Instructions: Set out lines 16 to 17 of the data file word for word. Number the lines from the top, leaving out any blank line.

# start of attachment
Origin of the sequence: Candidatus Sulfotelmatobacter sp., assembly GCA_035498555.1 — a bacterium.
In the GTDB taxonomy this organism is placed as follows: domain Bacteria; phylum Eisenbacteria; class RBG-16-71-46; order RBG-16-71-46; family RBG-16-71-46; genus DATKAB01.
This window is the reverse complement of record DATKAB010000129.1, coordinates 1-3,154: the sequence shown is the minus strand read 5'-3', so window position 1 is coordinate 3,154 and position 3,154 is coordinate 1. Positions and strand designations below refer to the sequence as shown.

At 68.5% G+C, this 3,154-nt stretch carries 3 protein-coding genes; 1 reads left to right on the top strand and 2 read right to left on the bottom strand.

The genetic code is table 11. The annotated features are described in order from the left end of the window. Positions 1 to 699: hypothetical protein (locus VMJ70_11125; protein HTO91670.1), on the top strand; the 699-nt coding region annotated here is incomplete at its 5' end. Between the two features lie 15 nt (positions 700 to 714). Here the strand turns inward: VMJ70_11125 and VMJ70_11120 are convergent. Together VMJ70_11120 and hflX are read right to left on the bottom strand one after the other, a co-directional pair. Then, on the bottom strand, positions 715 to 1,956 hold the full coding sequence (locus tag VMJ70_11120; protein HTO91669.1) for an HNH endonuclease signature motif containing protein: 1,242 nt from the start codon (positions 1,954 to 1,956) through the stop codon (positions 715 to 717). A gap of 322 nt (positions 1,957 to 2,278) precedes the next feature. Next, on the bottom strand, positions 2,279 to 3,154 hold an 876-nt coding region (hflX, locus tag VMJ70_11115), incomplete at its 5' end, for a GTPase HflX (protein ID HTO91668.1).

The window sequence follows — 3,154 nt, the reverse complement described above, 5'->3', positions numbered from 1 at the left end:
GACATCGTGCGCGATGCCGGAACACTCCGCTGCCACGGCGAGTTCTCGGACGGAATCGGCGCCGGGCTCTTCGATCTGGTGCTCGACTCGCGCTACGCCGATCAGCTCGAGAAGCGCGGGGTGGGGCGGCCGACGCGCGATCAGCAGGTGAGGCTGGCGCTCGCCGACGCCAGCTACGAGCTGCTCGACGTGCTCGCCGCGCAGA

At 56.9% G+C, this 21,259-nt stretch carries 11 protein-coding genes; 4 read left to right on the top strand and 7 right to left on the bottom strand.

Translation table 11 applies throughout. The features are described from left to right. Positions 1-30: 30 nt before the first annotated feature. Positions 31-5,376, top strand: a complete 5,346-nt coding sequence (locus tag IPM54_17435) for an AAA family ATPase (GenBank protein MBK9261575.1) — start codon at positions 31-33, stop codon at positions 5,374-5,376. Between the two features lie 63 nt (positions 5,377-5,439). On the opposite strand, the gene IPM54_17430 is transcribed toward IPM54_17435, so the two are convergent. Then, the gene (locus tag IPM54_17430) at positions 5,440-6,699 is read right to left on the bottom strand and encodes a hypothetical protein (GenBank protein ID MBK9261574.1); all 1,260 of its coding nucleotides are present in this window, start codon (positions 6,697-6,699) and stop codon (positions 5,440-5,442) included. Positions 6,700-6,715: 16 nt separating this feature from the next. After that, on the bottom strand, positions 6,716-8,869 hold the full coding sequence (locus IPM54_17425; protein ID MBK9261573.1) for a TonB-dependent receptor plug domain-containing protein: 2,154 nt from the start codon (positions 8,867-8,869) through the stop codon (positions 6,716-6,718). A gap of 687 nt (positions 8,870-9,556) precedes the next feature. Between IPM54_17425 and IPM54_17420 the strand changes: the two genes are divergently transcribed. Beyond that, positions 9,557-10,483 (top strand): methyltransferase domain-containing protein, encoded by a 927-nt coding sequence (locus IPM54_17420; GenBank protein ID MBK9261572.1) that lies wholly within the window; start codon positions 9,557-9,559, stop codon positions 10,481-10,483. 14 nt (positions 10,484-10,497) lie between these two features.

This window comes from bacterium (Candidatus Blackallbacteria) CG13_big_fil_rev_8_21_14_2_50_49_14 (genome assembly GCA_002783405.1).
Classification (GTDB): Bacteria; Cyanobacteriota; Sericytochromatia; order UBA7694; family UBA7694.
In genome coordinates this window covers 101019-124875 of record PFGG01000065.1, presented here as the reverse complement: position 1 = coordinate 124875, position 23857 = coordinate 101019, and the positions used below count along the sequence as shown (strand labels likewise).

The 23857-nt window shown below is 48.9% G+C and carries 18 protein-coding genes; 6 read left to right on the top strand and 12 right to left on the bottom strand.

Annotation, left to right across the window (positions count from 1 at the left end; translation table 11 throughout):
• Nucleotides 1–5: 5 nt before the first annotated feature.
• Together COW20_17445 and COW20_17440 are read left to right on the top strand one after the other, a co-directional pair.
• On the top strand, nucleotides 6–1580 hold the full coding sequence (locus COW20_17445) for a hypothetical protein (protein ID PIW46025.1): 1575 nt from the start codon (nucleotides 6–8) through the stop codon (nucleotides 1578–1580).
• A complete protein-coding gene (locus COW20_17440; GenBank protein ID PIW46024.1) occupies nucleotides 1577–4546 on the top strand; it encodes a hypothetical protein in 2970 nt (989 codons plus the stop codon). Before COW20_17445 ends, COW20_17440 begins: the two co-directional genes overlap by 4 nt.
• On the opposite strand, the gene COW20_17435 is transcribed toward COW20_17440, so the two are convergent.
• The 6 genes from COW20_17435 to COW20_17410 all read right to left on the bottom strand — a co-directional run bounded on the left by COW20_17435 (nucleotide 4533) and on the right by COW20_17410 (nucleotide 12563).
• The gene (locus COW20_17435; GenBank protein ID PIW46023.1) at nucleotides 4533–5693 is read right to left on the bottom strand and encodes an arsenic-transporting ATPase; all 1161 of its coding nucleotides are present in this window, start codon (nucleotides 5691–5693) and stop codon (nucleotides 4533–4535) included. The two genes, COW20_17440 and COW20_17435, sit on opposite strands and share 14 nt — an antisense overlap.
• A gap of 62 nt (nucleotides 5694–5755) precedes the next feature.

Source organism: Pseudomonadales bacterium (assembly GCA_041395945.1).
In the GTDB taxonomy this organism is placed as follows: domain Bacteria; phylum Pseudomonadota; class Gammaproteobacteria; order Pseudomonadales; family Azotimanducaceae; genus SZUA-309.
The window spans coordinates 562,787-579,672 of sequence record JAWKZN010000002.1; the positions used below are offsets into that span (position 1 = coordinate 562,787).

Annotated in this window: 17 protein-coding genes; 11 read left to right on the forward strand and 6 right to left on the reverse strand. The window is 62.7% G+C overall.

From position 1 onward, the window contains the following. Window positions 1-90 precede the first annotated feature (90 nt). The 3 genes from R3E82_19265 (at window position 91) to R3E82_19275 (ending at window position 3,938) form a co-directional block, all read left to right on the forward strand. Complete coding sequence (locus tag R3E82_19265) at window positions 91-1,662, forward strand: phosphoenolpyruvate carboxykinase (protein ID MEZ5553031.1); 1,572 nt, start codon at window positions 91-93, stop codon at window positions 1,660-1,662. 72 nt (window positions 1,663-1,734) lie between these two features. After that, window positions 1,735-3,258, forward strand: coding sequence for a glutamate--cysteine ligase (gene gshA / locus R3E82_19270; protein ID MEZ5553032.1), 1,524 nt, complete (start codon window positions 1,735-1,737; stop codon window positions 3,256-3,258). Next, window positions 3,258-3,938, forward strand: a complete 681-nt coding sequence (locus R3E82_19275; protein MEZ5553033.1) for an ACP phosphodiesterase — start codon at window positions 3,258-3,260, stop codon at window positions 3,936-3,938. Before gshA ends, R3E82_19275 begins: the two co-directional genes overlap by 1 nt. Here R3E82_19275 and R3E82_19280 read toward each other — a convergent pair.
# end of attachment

• Together COW20_17445 and COW20_17440 are read left to right on the top strand one after the other, a co-directional pair.
• On the top strand, nucleotides 6–1580 hold the full coding sequence (locus COW20_17445) for a hypothetical protein (protein ID PIW46025.1): 1575 nt from the start codon (nucleotides 6–8) through the stop codon (nucleotides 1578–1580).